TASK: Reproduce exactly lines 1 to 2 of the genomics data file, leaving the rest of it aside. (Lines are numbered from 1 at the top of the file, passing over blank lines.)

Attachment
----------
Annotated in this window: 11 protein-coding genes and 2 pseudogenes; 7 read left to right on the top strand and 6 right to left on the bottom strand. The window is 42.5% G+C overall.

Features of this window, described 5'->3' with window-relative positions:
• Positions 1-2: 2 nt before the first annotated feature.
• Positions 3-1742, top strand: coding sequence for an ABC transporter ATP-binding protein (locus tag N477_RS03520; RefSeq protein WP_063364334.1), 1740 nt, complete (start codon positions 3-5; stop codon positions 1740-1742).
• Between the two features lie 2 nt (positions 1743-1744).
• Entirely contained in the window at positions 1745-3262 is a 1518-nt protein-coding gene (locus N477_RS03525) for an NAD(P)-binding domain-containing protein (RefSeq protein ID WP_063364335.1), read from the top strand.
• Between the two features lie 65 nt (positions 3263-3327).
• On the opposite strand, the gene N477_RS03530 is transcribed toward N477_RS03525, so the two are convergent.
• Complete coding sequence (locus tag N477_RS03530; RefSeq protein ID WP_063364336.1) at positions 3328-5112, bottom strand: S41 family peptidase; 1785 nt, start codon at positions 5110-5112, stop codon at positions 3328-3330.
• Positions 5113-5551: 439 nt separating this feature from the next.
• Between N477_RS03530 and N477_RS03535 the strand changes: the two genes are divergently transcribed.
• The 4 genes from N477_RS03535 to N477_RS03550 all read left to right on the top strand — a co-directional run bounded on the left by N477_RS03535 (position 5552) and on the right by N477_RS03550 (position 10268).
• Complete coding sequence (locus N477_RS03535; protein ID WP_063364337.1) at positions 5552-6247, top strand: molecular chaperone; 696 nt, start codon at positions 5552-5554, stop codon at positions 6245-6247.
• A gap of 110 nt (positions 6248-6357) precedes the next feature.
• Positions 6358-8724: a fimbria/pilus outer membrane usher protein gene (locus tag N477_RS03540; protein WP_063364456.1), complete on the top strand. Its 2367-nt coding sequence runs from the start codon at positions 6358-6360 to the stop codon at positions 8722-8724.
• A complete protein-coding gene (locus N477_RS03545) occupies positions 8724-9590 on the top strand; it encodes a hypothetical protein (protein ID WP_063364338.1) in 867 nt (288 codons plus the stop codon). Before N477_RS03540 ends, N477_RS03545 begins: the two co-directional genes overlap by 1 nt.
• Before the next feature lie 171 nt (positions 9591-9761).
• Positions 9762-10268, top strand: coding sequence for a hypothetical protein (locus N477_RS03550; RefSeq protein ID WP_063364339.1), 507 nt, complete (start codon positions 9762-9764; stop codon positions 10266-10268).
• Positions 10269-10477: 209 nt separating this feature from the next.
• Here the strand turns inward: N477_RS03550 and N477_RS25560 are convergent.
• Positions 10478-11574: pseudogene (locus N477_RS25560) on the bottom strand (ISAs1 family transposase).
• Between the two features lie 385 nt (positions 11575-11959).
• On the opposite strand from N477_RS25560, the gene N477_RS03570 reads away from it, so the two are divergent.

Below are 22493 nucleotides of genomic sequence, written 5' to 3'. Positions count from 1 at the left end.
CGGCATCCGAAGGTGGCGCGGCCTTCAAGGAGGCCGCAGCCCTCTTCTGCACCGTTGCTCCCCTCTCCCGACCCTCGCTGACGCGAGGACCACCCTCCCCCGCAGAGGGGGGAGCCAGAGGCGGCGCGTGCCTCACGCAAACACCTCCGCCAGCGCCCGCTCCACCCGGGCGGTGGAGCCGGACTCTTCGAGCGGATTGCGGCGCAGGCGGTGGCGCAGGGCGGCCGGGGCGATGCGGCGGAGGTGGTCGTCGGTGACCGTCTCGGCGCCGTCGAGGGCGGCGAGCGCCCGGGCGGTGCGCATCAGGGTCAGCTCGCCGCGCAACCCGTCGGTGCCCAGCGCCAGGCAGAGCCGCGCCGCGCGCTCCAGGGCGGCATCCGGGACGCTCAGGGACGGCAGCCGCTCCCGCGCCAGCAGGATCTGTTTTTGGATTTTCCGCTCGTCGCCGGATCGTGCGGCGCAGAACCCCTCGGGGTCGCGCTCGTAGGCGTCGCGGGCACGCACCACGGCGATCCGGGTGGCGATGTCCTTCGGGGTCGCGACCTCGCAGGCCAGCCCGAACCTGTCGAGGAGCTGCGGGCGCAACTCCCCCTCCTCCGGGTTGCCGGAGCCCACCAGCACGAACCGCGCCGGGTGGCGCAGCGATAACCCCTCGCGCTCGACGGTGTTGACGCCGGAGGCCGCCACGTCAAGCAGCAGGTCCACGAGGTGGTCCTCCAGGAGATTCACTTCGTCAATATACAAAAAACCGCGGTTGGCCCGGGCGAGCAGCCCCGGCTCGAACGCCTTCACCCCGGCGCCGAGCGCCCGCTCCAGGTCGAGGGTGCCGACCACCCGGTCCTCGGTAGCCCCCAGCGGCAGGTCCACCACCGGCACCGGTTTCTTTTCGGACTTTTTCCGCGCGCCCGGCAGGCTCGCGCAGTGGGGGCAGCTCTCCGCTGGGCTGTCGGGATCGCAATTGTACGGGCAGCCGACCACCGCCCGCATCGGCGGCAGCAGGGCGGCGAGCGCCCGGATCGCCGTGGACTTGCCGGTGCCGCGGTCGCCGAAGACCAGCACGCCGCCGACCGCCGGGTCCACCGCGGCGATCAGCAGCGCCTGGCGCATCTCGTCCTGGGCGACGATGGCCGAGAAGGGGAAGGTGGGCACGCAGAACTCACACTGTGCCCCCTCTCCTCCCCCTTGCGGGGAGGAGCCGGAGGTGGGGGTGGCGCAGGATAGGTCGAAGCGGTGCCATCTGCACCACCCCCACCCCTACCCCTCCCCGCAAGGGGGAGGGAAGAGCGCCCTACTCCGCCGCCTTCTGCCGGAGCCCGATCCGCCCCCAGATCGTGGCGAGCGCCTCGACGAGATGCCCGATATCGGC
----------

Annotated in this window: 11 protein-coding genes and 2 pseudogenes; 7 read left to right on the top strand and 6 right to left on the bottom strand. The window is 42.5% G+C overall.

Features of this window, described 5'->3' with window-relative positions: